What comes to mind when you think about body paint? Maybe you think of those days at the carnivals or state fair where you could get your face painted into a butterfly or a tiger. Perhaps you think about tattoos, a more permanent type of body paint. The truth is, though, that body paint comes in multiple forms and styles. This art style provides many ways to express yourself by using your own body as the canvas.
But before we got to the modern forms of body paint that we see today, where did it get its start? And how did it grow into the art form that we see today?
The Beginning Of Body Paint
Although many may think that body paint is a more recent phenomenon starting in within the past century, its roots are actually much more ancient than that. Body paint in actuality dates back to prehistoric times and is recorded to have been utilized in many African, Asian, European, and Australian cultures for centuries now. We even see records of body painting in early American cultures such as the Native Americans in North America, and many Central and South American cultures.
While the pigments and technology of modern day paints were not available during this time, they were able to utilize natural dyes from plants within their region to create the outcome they wanted. From fruits like blackberries to plants like the bright, beautiful saffron to clays and charcoals, they were able to develop yellows, reds, blues, and other hues to decorate their bodies. So they were able to create a wide range of color without the use of modern conveniences.
The reasons for their body décor could be for a multitude of events and ceremonies such as:
Every stroke, image, and symbol that was painted on the body held a meaning behind it, which is one of the main differences between modern body painting and its early predecessors.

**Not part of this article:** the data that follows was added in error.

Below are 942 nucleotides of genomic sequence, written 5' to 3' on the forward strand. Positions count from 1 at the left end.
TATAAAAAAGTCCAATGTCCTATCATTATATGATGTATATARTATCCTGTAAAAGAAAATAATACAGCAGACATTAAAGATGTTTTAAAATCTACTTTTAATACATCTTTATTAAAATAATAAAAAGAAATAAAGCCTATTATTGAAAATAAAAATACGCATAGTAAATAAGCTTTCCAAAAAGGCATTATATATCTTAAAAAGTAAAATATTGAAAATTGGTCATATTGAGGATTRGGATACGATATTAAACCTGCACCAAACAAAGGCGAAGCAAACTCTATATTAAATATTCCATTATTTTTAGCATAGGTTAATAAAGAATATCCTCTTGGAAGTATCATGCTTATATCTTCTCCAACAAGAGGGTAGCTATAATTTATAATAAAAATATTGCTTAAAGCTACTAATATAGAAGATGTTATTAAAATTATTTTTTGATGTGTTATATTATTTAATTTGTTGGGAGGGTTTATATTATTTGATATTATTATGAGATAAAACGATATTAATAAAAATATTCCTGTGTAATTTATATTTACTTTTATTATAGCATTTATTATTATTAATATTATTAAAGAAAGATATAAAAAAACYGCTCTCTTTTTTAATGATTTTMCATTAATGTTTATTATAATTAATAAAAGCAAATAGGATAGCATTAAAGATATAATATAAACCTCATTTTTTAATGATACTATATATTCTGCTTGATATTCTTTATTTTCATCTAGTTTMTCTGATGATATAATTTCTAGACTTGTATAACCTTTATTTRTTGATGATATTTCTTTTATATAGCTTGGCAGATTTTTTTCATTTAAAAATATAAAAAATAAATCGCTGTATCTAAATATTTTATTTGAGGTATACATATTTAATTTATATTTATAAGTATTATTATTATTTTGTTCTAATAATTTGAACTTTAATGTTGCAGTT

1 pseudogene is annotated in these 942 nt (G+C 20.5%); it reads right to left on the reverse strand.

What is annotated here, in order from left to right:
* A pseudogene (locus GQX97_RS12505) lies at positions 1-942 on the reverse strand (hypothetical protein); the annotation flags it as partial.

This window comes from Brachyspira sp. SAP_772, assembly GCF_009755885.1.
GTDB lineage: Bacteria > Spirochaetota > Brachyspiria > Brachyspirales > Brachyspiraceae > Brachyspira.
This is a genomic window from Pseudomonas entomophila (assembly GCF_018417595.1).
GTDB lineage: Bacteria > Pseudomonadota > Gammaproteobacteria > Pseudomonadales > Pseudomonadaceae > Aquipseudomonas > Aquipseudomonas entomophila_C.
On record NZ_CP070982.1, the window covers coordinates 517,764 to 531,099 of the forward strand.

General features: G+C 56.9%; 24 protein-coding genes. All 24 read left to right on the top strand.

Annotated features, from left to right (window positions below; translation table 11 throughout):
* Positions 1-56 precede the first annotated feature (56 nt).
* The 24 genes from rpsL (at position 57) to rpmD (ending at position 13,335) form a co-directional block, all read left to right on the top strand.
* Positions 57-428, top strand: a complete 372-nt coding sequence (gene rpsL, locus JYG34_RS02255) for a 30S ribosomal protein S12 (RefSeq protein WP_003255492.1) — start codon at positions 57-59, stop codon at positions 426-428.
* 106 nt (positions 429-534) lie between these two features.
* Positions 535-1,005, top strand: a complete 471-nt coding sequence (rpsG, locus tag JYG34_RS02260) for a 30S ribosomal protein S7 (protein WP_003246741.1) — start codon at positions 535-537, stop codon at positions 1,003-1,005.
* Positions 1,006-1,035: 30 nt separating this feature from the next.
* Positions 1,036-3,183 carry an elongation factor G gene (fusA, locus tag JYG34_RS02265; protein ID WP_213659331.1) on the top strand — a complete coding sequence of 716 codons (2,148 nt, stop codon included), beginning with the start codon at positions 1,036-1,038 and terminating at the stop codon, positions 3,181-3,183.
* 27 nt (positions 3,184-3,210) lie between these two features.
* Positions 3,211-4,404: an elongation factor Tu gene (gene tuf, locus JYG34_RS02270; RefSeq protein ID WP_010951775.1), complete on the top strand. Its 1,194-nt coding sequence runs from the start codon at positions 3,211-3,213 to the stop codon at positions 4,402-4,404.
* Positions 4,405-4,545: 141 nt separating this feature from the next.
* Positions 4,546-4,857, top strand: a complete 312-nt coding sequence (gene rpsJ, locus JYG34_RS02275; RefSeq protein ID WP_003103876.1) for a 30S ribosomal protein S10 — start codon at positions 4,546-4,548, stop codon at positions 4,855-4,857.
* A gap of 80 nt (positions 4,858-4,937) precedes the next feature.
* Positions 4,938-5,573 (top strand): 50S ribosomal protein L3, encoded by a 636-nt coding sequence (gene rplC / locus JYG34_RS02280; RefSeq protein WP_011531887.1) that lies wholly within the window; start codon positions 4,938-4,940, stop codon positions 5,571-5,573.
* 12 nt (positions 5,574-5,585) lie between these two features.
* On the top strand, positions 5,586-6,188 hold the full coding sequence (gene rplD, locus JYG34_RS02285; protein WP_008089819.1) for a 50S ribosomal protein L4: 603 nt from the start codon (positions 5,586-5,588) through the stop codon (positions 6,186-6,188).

A Modern Look At Body Paint
In more recent years, body painting techniques that entered into the mainstream were less centered around the entire body, and more focused on covering the face and arms. We see this happening with many performers and clowns. It wasn’t until 1933 that utilizing the full body, or even the face, as a canvas for mainstream art and fashion was introduced to modern society at the World's Fair in Chicago. Here, Max Factor Sr. painted his model, Sally Rand, in his new makeup line as a way to promote it. This, of course, was incredibly provocative and an out of the norm technique for many attendees. It's safe to say that painting the entire nude form did not gain popularity and remained an alternative art.
On the other hand, face painting did gain some traction as a more mainstream form and was seen on many hippies within the 1960s and 1970s. By painting flowers, peace signs, and other psychedelic symbols on their faces, the hippie movement utilized this art as a way to show their support for their cause. It wasn’t until 1992 that body painting truly made a new name for itself with Demi Moore’s Vanity Fair cover shoot. This controversial cover shoot consisted of Demi Moore completely nude and only covered by artfully done body paint, designed to look like a chic skintight suit. This particular style had not been prevalent in mainstream culture and was all of a sudden brought to the forefront of media artfully and stylishly.
With the release of Demi Moore's iconic cover shoot, body paint in this particular style, moved more into the mainstream culture, as a new and alternative form of art. Currently, not only is body paint showcased in its many ways, from smaller parts of the skin being painted like the arms and face. It has also become an art form accepted across the world. Many conventions and art expos, showcasing incredible art pieces on the body have become more popular. Also, TV shows such as Skin Wars, a show highlighting artists who specialize in body painting, has assisted in launching the forms and fashion of body paint into the public in a way that is digestible for mass media.